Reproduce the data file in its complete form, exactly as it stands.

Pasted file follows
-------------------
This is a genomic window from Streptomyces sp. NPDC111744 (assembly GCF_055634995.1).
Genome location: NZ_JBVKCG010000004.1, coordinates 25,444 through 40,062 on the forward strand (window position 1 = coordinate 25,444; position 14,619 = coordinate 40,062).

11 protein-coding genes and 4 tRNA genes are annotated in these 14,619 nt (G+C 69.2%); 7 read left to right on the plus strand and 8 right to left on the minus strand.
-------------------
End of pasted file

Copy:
This is a genomic window from Streptomyces sp. NPDC111744 (assembly GCF_055634995.1).
Genome location: NZ_JBVKCG010000004.1, coordinates 25,444 through 40,062 on the forward strand (window position 1 = coordinate 25,444; position 14,619 = coordinate 40,062).

11 protein-coding genes and 4 tRNA genes are annotated in these 14,619 nt (G+C 69.2%); 7 read left to right on the plus strand and 8 right to left on the minus strand.